Kan. House blocks last-minute attempt to nullify renewable standard
But clean energy advocates argued that there was no compromise because the measure would have achieved the same results.
Kansas in 2009 became the last of 30 states across the country to enact a renewable energy standard. The law specifically requires investor-owned utilities and electric cooperatives to meet an increasing portion of annual peak demand with energy from the sun, wind or biomass. The current requirement is 10 percent, a level that steps up to 15 percent next year and 20 percent in 2020.
A Kansas Corporation Commission report to the Legislature earlier this year shows that utilities subject to the law are already in compliance with next year’s 15 percent requirement or on track to meet it.
Debate over Kansas’ renewable energy law has surfaced repeatedly over the last three years in the state Capitol. The issue took on a higher profile this spring when the Kansas Chamber of Commerce made repeal of the renewable energy law one of its legislative priorities (EnergyWire, Jan. 23).
The legislative battle has also drawn national attention because the state is among the nation’s largest wind energy producers. Kansas is also home to Charles and David Koch, co-founders of Americans for Prosperity, a group at the forefront of efforts to abolish green power mandates.
Dorothy Barnett, executive director of the Climate and Energy Project, a Kansas nonprofit clean energy advocacy group, expects the battle over Kansas’ renewable standard to surface again in 2015.
“I have no reason to believe that they are ready to give this up,” she said after Friday’s House vote. “There’s an army of lobbyists walking around here on their behalf.”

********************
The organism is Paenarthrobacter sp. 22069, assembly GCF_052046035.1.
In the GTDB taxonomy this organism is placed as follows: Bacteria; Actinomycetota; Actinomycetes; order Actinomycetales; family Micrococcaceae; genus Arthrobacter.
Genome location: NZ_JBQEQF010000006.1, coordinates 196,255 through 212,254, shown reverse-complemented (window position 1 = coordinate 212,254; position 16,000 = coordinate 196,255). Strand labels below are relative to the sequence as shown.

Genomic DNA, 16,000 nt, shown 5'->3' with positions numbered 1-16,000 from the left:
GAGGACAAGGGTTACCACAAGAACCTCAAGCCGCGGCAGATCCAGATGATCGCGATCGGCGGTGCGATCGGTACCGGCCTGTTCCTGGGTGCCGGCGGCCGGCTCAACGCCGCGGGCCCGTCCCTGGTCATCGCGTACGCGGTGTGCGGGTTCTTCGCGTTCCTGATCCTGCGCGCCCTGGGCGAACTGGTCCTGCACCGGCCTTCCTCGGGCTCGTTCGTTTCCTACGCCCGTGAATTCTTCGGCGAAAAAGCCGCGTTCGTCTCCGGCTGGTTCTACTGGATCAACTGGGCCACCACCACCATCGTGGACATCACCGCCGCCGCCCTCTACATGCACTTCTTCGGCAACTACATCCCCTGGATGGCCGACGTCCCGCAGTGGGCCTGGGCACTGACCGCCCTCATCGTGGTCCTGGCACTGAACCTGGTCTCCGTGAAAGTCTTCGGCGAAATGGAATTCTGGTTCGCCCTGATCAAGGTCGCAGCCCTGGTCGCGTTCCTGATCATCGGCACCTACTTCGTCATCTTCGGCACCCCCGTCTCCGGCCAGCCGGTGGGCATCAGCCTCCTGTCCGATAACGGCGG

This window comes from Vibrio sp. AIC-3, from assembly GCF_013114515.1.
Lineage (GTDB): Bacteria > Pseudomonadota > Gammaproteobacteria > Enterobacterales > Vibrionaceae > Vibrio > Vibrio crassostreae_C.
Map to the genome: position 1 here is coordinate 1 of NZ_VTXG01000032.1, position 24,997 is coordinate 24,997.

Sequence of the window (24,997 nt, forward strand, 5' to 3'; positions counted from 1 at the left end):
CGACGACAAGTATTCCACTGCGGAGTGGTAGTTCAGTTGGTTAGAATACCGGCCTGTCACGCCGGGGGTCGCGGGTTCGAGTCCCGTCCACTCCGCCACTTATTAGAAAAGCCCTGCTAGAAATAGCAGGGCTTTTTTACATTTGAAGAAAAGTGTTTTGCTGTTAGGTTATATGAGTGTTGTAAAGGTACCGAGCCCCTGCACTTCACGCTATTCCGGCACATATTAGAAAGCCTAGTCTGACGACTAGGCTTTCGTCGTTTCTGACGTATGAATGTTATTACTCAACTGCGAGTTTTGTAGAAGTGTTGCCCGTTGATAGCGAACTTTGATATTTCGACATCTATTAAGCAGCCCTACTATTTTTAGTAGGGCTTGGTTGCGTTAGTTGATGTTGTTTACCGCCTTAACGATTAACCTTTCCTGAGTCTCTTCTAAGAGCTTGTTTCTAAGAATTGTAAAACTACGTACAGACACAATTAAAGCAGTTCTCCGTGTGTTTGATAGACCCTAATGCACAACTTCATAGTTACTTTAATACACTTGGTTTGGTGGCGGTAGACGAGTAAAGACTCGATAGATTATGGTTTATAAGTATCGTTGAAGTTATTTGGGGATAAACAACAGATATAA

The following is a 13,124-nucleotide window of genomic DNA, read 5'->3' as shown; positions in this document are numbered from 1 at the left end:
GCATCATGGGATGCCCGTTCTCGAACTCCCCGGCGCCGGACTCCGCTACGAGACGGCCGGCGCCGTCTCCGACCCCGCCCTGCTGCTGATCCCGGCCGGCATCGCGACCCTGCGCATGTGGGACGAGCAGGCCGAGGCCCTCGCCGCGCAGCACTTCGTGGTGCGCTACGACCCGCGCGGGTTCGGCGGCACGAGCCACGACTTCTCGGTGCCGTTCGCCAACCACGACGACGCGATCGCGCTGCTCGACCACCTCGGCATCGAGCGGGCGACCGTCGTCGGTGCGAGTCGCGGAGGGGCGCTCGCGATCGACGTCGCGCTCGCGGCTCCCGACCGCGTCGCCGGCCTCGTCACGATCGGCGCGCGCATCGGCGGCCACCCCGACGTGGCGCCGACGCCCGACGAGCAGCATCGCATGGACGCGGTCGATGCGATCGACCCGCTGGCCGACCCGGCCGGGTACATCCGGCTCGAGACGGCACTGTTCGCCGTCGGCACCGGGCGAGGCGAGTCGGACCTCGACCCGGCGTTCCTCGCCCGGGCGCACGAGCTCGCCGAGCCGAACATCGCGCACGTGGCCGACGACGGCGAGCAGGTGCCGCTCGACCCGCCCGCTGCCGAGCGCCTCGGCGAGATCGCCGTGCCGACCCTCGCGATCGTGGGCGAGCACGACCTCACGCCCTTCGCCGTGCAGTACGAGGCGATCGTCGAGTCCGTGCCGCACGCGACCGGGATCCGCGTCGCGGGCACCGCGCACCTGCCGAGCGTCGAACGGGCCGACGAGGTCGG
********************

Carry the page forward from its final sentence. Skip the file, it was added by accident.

Indeed, Americans for Prosperity’s Jeff Glendening, state director for the group’s Kansas chapter, told the Associated Press, “We fully intend to come back next year, and it will be an issue next year.”
While a core group of conservative lawmakers continue to back a repeal of Kansas’ renewable law, the standard has survived only with the backing of Republican legislators.
During a brief discussion on the House floor Friday, Rep. Steven Becker, a Republican from Buhler, said the continued threat to the renewable energy law is bad for business.
His district includes the town of Hutchinson in south-central Kansas, which is home to a Siemens factory, a plant that will help fulfill a $1 billion order for wind turbines from Warren Buffett’s MidAmerican Energy.
Becker said Siemens suppliers have considered locating operations near the Kansas plant, but they’ve held back because of the message sent by continued efforts to repeal the renewable energy law.
“If we want to be business-friendly, support jobs, we do it with wind energy,” he said. “It’s a resource we must have and can use to keep the economy on track.”